Breast Cancer Awareness Month

Breast cancer awareness logo


During my childhood cancer was not something people I knew died of; it was not even a disease that was prevalent as it is today, and was mentioned only in very rare whispers amongst the adults.

Many people reading this may have lost a loved one, friend or acquaintance to one of the many cancers that mankind seems to be susceptible to in the modern age. As a species it appears that we are being corroded from the inside; as if our bodies are rebelling against whatever poisons we are subjecting it to.

From the beginning of October I have been bombarded with Breast Cancer awareness reminders on every social media platform, every magazine in print or online and every newspaper, in print and online. And I wonder, how many people are still bothering to read it and how many even care?

Has it become just another way to make money by commercializing an often fatal disease? Do these awareness efforts make any difference and do they have any impact on the lives of those afflicted and battling any of the cancers?

In my opinion, if even one woman is persuaded to perform a breast self examination or have a mammogram, it is a success. If even one cancer sufferer is given support that helps them cope with a cancer diagnosis and the anxiety and possible depression it can cause, then it is a success. If even one cancer survivor receives the emotional support, attention and love to overcome the uncertainty, fear and trauma that accompanies months of treatment, then it is a success.

A few weeks ago I learned that the mother of a dear friend had been diagnosed with cancer. At the time it came as such a shock that I felt almost powerless to compose a suitable response (bursting into tears was not a suitable response). How do you console a loved one who faces the loss of their nearest and dearest when you know that mere words will offer no comfort? All I can do now is offer supplications for her and pray that when the time comes, that Allah will make it easy for her family to overcome her loss.

Earlier this year one of my mother’s closest friends succumbed to breast cancer after months of treatment. Aunty Medie (may Allah have mercy on her soul and grant her the highest paradise) was one of the sweetest and most generous people I know. It pained me to see her grow weaker and thinner as the cancer metastasized and ravaged her body. She never faltered in her faith however, and was content with whatever health challenge and difficulty she faced.

As Muslims we believe that when something good happens to us then we are thankful for it (and that is good for us), and when something bad happens to us, we bear it with patience (and that is good for us).

It was narrated that ‘Aa’ishah (may Allah be pleased with her), the wife of the Prophet (peace and blessings of Allah be upon him), said: The Messenger of Allah (peace and blessings of Allah be upon him) said: “There is no calamity that befalls a Muslim but Allah expiates (sin) thereby, even a thorn that pricks him.” Narrated by al-Bukhaari, 5640; Muslim, 2572.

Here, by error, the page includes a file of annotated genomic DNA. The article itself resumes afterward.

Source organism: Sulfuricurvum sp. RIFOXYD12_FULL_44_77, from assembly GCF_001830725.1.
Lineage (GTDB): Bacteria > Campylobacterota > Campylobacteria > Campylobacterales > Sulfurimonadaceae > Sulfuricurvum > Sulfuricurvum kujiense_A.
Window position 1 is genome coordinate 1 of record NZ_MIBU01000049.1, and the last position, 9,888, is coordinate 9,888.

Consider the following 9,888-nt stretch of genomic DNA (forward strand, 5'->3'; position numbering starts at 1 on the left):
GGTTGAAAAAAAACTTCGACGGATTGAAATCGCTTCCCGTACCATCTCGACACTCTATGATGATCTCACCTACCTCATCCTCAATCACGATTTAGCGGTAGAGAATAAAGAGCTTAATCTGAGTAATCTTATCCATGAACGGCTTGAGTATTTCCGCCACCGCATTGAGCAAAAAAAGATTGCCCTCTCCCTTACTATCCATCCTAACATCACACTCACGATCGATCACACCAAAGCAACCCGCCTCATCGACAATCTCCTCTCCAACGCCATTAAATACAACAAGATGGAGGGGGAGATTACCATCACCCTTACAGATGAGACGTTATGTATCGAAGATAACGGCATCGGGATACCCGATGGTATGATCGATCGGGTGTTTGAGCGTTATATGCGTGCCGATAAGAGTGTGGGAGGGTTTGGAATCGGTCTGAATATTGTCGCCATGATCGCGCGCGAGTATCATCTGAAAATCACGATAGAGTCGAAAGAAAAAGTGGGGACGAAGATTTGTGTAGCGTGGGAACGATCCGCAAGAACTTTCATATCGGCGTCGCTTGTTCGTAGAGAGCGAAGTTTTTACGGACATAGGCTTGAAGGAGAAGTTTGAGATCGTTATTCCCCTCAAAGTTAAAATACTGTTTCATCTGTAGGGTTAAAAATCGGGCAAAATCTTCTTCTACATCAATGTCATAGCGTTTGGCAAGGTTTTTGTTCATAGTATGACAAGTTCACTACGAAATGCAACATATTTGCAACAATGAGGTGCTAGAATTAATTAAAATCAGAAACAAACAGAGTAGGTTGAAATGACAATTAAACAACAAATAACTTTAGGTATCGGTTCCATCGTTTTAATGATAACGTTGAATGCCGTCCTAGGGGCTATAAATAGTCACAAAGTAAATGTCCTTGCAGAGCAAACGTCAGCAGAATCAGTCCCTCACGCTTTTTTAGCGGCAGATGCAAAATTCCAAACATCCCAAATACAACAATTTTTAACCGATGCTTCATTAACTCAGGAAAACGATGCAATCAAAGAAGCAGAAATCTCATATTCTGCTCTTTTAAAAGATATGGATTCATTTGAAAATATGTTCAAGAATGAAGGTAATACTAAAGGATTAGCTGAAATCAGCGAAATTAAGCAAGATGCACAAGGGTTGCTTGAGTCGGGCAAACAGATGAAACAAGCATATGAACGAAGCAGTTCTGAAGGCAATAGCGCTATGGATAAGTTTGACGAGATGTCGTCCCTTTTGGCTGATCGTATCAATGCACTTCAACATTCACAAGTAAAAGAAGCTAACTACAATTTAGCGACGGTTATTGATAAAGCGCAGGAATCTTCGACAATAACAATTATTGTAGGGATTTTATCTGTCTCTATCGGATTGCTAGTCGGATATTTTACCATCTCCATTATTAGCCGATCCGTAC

Early on, during my own battle with rheumatoid arthritis, that was the translation of the hadith I printed and stuck to the wall in my office right across from my desk. Not a day passed that I was not reminded of it, and it served as one of the many aspects of faith that brought comfort, relief and ease through years of excruciating physical pain, Alhamdulillah.

And I was reminded of it when I visited Aunty Medie in hospital. Her once tall frame had become so tiny and fragile that I was afraid touching her would cause her to shatter. Her face covered with an oxygen mask, I saw her struggle to speak to the family and friends who had come to visit her that night, as she gasped for air. I stood there watching her while my throat tightened with unspoken words and my eyes burned with unshed tears.

At that moment I remembered a phrase spoken often by a dear friend during his toddler’s fatal battle with childhood brain cancer: Alhamdulillah, always and for everything.’ May Allah reunite little Abd al Rahman with his family in the highest paradise. Those words spoken by my friend have been etched in my mind ever since, and have brought contentment with whatever Allah has decreed for me.

If you know someone suffering with breast cancer, or any life threatening disease… take a few minutes to extend a helping hand or be their shoulder to cry on. If that is not possible, then keep them in your thoughts, prayers and supplications. And for their families, I pray that they are able to cope with the demands of being caregivers and tend to their loved ones with kindness and patience.

For more information on cancer, support and lifestyle advice please visit Pink Ribbon International. To find a charity in your own location please visit here.

For this month’s Blogger’s Monthly Fiesta challenge we have decided on a pink theme as another reminder that it is Breast Cancer Awareness month. I wish to celebrate the lives of my loved ones who have passed from various types of cancers and dedicate my recipe to Aunty Medie, Mummy Rachel, Uncle Fuad and Uncle Pat.

I have created Rose cupcakes with white chocolate ganache in their honour and when you try this recipe in your own kitchen, I pray that you remember all those whom we have lost and supplicate for all those who are still battling illness and disease in shaa ALLAH.

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  • Reply
    November 15, 2015 at 9:03 am

    Subhan Allah, I loved this post, Razena. May ALLAH grant jannatul firdaus to all the dear ones that succumbed to this disease.

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